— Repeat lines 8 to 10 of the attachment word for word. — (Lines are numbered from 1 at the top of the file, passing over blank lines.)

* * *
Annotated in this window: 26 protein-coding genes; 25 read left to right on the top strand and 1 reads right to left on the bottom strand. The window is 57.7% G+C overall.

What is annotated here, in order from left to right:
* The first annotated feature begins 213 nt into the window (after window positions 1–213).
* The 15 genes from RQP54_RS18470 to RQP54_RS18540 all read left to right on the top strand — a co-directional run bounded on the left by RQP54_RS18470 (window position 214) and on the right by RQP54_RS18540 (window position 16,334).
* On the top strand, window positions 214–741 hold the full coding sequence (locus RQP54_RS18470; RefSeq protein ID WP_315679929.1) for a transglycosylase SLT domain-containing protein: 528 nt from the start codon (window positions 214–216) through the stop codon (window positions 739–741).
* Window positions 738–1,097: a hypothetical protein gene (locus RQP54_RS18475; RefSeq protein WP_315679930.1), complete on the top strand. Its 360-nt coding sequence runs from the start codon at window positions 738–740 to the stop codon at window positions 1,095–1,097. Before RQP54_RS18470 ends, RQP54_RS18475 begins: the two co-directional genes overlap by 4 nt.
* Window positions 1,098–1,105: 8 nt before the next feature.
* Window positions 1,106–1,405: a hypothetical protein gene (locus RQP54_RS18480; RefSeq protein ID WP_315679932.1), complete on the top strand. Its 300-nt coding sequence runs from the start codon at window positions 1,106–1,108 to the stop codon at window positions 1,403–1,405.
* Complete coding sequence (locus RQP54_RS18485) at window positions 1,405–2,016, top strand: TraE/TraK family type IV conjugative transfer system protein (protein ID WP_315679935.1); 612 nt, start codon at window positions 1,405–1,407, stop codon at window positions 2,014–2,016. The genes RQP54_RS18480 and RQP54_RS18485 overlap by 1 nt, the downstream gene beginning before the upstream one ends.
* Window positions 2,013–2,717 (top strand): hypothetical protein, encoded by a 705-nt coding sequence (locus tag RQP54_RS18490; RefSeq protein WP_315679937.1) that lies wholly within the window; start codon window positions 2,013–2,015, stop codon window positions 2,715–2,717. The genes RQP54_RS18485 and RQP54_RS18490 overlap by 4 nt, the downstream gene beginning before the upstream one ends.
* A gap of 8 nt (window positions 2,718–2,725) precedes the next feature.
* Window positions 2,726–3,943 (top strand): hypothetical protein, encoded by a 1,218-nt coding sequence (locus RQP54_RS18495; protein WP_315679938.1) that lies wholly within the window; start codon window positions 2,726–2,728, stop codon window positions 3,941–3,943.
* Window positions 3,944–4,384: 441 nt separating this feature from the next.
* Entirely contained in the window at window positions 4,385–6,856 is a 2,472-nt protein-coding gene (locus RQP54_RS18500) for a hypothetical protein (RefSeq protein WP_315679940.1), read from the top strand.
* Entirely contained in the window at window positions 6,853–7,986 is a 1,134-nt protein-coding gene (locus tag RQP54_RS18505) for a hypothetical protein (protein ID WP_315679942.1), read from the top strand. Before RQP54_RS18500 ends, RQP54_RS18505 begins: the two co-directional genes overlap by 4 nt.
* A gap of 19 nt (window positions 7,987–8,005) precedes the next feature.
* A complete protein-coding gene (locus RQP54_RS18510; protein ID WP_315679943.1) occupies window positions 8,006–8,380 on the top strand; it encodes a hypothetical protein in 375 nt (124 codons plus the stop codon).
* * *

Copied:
* Window positions 1,106–1,405: a hypothetical protein gene (locus RQP54_RS18480; RefSeq protein ID WP_315679932.1), complete on the top strand. Its 300-nt coding sequence runs from the start codon at window positions 1,106–1,108 to the stop codon at window positions 1,403–1,405.
* Complete coding sequence (locus RQP54_RS18485) at window positions 1,405–2,016, top strand: TraE/TraK family type IV conjugative transfer system protein (protein ID WP_315679935.1); 612 nt, start codon at window positions 1,405–1,407, stop codon at window positions 2,014–2,016. The genes RQP54_RS18480 and RQP54_RS18485 overlap by 1 nt, the downstream gene beginning before the upstream one ends.
* Window positions 2,013–2,717 (top strand): hypothetical protein, encoded by a 705-nt coding sequence (locus tag RQP54_RS18490; RefSeq protein WP_315679937.1) that lies wholly within the window; start codon window positions 2,013–2,015, stop codon window positions 2,715–2,717. The genes RQP54_RS18485 and RQP54_RS18490 overlap by 4 nt, the downstream gene beginning before the upstream one ends.